Class makes conditions good before snow falls
On Thursday evening at the Aspen Athletic Club, 18 locals are pouring out sweat together as they envision themselves carving perfect turns on the mountain. In one room, Aspen Club trainer Dana Laughren leads a group of 10 through a series of plyometric exercises on BOSU (both sides up) platforms. Participants jump from one dome-shaped BOSU to the next to practice their balance with each landing. Then it’s on to resistance-band exercises, followed by a series of lunges, crunches and leg lifts.In the room next door, trainer Ted Keith leads eight class members though a rotation of drills that looks like skiing boot camp. One pair does frog jumps in the corner; another twosome does squat rows with resistance bands. There is also a station for medicine ball throws where participants stand on unstable balance boards. At another position a pair walks on a balance beam while tossing a ball in the air.Laughren and Keith’s energy is infectious. After 25 minutes, the two trainers switch groups and start their rotations all over again. While her new charges circle through laps on the BOSUs, Laughren shouts commands and provides encouragement.”Plyometrics,” she yells, “is Latin for measured steps. C’mon you guys, let’s concentrate.” The class wraps up with some stretching, followed by an exodus to the water fountain.The most obvious observation to take away from the 90-minute class is this: Ski conditioning makes skiing look easy. And that’s the point, really. The impetus behind the class at the Aspen Athletic Club, now in its 30th year, is to help locals make a smooth transition to the ski season by strengthening their bodies beforehand.”We are all about injury prevention and about being strong,” Laughren says. “We have a lot of fitness goals, but that is one of the biggest ones is to prevent injury by having a strong core. It’s also about strength, endurance, flexibility and quick reflexes. It’s sort of a whole gamut of things.”The class at the Aspen Athletic Club isn’t unique. The Aspen Club and Spa also offers ski conditioning classes, as does the Snowmass Club and the Aspen Recreation Center, whose once-a-week class meets at the Red Brick Center for the Arts. The Maroon Creek Club had planned to offer a class this year, but the offering was canceled because the instructor had other commitments.Laughren, who has taught ski conditioning at the Aspen Athletic Club for the past 20 years, says the classes – in general – have evolved substantially since their inception.Twenty years ago, ski conditioning classes included such things as running intervals up hard concrete stairs and plyo exercises on hard wooden floors – both things that aren’t good for knees, Laughren says. Nowadays, ski conditioning is more of an exact science, Laughren says. Instead of putting too much stress on knees and joints, the emphasis is building strength in those areas and helping participants gain increased balance.”It’s entirely sports specific,” Keith says of the six-week course. “A lot of core strength and a lot of balance. When they’re finished, they’re a little bit stronger around the midsection, which is what we want with balance anyway.”The ski conditioning classes are also popular because it’s easier to get ready for the season with a group of others as opposed to working out individually, Laughren says.”I wouldn’t do it on my own,” says Lauren Albrecht, who singed up for the class to prepare for her first winter in Aspen. “It’s more motivation, plus you get a T-shirt. I just became a member here and everyone was raving about ski conditioning. I’m hoping to get muscle strength and balance. For the last couple of years, I’ve been commuting from the Front Range. I didn’t have to be in as good of shape as I do now.”Glen McLeod, also a first-timer, says he’s noticed definite gains in balance and overall strength since he started attending the class. He says he feels confident about the upcoming season.”It’s certainly still challenging, but a lot less painful than when I started,” he says. “I’d been pretty sore and struggling through the first two classes, so I guess ultimately it’s been achieving its goal of getting me in better shape.”Laughren notes, more than anything, that the classes give participants a mental edge. “I think that’s the main thing is that people feel they’re better prepared mentally,” she says. “All the balance work helps people a lot more than strength and endurance, I think. Balance is something that deteriorates as you age, so the balance work helps with confidence.”Still, Laughren says, once the first pair of local mountains opens up Thursday, the best way for class members to gain added confidence with their technique is to be on the hill – not in a hot workout studio.”Nothing,” Laughren says, “gets you in shape for skiing like skiing.”Nate Peterson’s e-mail address is email@example.com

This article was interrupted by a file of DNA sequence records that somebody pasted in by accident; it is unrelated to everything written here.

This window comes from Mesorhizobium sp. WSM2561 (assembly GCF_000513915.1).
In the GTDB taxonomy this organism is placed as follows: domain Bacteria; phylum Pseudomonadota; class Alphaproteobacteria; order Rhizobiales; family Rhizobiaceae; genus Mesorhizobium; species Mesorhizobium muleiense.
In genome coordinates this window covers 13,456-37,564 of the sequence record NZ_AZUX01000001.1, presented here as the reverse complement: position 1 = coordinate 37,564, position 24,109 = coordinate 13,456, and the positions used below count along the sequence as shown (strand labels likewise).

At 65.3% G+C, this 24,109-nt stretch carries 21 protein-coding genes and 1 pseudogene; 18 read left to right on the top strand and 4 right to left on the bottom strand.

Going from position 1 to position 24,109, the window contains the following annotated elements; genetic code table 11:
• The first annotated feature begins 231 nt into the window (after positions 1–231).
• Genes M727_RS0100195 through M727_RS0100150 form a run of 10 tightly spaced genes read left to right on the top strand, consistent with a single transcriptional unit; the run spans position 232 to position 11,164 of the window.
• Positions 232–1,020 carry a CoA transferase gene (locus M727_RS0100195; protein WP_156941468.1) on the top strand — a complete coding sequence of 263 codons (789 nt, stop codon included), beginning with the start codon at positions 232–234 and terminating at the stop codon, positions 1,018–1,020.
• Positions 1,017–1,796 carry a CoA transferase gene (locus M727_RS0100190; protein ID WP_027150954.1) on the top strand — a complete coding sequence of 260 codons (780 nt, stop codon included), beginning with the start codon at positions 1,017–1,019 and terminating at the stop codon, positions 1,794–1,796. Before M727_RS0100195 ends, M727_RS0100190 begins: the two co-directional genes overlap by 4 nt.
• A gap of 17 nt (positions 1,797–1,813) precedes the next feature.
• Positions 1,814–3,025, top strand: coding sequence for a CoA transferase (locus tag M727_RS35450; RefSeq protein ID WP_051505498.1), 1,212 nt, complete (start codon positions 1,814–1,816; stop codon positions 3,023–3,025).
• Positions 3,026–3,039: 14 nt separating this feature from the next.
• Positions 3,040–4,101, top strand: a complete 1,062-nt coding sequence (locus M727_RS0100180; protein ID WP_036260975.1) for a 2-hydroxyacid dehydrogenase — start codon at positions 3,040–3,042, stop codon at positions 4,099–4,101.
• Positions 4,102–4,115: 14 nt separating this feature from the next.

Support Local Journalism
Support Local Journalism
Readers around Aspen and Snowmass Village make the Aspen Times’ work possible. Your financial contribution supports our efforts to deliver quality, locally relevant journalism.
Now more than ever, your support is critical to help us keep our community informed about the evolving coronavirus pandemic and the impact it is having locally. Every contribution, however large or small, will make a difference.
Each donation will be used exclusively for the development and creation of increased news coverage.
Start a dialogue, stay on topic and be civil.
If you don't follow the rules, your comment may be deleted.
User Legend: Moderator Trusted User
Colorado’s Western Slope is considered a climate hot spot where temperatures are increasing faster than the global average. This warming has contributed to more than 20 years of dryness, which scientists are calling a megadrought.